How are Mayan-influenced cultures really celebrating 2013?
I went to a Belesian celebration of the 14th Mayan baktun on San Pedro island in Belize. Here’s what happened….
The mayor introduced the evening’s calendar of events, which started after sundown and officially continued until 5am the next morning, though festivities concluded closer to midnight. The mayor was excited to be the first mayor of the city in history (Belize’s current government was established in 1981) to officiate over a baktun. The mayor then introduced the head of tourism for the country of Belize, who lives on San Pedro and was invited to reflect on the meaning of the baktun transition. He was followed by a local expert in Mayan history.
After the educational speakers, there was a cultural program of dancing and theater on a main stage, followed by live music on a second stage.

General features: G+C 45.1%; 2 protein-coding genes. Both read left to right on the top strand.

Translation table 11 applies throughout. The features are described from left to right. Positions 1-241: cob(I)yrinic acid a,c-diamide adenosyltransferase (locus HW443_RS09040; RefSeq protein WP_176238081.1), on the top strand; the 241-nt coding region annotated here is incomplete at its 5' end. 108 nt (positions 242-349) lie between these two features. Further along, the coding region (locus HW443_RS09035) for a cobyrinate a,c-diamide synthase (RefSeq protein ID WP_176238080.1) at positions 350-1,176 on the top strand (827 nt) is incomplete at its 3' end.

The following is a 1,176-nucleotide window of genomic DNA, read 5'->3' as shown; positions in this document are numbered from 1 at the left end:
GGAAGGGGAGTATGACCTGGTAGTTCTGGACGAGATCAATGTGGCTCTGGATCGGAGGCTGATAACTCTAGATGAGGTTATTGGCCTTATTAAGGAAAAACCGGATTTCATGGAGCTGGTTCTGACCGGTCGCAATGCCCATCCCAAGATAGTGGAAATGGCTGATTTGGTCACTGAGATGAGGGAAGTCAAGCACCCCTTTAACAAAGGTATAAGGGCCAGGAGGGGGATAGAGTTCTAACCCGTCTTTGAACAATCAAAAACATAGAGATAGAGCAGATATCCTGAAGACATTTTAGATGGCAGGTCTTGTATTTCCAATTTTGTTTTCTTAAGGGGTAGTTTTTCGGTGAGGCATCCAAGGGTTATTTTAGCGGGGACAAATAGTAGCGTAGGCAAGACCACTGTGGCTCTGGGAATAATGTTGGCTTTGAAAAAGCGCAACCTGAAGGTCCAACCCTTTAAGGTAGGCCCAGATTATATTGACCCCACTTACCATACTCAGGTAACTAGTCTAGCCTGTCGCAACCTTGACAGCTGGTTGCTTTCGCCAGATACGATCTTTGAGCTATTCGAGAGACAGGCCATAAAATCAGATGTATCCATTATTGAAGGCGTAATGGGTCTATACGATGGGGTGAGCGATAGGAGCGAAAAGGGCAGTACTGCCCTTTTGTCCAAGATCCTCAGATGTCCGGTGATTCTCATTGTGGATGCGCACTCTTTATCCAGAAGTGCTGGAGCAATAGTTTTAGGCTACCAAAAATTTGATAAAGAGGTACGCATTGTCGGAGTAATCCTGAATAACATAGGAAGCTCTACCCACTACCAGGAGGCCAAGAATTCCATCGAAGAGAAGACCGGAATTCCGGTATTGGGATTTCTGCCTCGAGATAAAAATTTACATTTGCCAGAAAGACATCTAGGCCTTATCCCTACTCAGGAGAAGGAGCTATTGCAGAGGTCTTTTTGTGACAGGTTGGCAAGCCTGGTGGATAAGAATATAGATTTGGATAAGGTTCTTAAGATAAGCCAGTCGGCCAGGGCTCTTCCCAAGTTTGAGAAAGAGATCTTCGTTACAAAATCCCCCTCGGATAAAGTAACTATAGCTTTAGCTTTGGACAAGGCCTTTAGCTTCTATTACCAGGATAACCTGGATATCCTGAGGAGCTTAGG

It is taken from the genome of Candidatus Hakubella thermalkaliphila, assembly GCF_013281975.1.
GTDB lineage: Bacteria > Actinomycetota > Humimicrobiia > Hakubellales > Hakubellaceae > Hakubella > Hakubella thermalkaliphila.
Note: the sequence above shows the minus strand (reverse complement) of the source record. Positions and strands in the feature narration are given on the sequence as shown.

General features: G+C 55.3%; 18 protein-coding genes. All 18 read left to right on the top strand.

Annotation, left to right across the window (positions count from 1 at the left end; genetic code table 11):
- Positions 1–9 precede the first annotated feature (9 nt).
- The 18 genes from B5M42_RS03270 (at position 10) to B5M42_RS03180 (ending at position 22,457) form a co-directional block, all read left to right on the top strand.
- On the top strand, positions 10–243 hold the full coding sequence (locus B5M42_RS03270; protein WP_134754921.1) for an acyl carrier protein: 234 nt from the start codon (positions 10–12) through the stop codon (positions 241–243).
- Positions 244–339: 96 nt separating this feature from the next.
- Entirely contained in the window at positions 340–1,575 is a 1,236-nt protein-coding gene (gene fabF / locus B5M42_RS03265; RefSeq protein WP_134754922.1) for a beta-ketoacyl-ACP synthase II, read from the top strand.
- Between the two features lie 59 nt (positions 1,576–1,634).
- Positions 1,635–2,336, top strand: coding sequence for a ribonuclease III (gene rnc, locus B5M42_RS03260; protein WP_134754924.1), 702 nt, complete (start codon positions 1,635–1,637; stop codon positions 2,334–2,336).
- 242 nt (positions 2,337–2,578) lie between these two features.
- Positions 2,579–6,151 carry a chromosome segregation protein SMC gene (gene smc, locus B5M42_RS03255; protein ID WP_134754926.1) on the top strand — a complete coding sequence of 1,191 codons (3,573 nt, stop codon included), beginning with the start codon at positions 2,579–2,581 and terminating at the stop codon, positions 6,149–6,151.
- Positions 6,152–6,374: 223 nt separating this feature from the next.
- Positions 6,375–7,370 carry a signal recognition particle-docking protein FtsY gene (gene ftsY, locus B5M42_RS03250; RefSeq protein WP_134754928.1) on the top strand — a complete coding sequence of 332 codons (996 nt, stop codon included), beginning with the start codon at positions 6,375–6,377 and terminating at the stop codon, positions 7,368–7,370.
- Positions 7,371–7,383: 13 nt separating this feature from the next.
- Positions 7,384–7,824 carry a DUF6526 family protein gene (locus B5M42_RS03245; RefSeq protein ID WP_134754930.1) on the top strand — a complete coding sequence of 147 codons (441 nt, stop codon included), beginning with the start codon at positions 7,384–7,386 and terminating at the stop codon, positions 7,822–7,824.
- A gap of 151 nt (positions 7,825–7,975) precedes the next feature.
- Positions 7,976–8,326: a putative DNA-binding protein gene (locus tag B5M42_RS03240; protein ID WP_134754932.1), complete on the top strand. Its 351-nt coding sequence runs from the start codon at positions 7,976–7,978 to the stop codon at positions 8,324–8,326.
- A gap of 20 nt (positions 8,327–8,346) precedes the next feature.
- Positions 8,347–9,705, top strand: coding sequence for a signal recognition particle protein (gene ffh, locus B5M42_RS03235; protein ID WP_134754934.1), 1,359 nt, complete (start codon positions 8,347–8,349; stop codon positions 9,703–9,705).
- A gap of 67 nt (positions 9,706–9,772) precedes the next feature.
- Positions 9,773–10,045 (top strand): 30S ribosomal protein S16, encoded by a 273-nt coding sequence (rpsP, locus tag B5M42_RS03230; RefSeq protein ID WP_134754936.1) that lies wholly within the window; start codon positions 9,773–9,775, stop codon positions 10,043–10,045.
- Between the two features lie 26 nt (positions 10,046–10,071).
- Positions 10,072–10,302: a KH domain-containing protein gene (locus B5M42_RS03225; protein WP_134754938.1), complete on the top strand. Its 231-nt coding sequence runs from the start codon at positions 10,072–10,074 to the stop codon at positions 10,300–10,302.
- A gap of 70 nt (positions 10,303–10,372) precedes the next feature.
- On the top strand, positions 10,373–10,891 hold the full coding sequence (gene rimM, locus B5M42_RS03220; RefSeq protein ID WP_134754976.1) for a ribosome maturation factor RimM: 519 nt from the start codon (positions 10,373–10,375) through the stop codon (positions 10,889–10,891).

The crowd was a mix of local families, vendors, and tourists like me. I could tell it was a big deal because local grandparents were in attendance and grandparents seem to generally have enough life experience to choose sleep over unimportant late night parties.
A fireworks display was launched somewhere around midnight, after which people began to head home, though many stayed out late at the bars, clubs, and restaurants downtown.
Belize is a fantastic country. Beautiful (and warm!) snorkeling and diving. Amazing archeological sites with real, wild monkeys in the trees overhead. Real jungle. Food is a little hit and miss, but any meal accompanied by rice, beans, and a caramelized plantain is fine with me.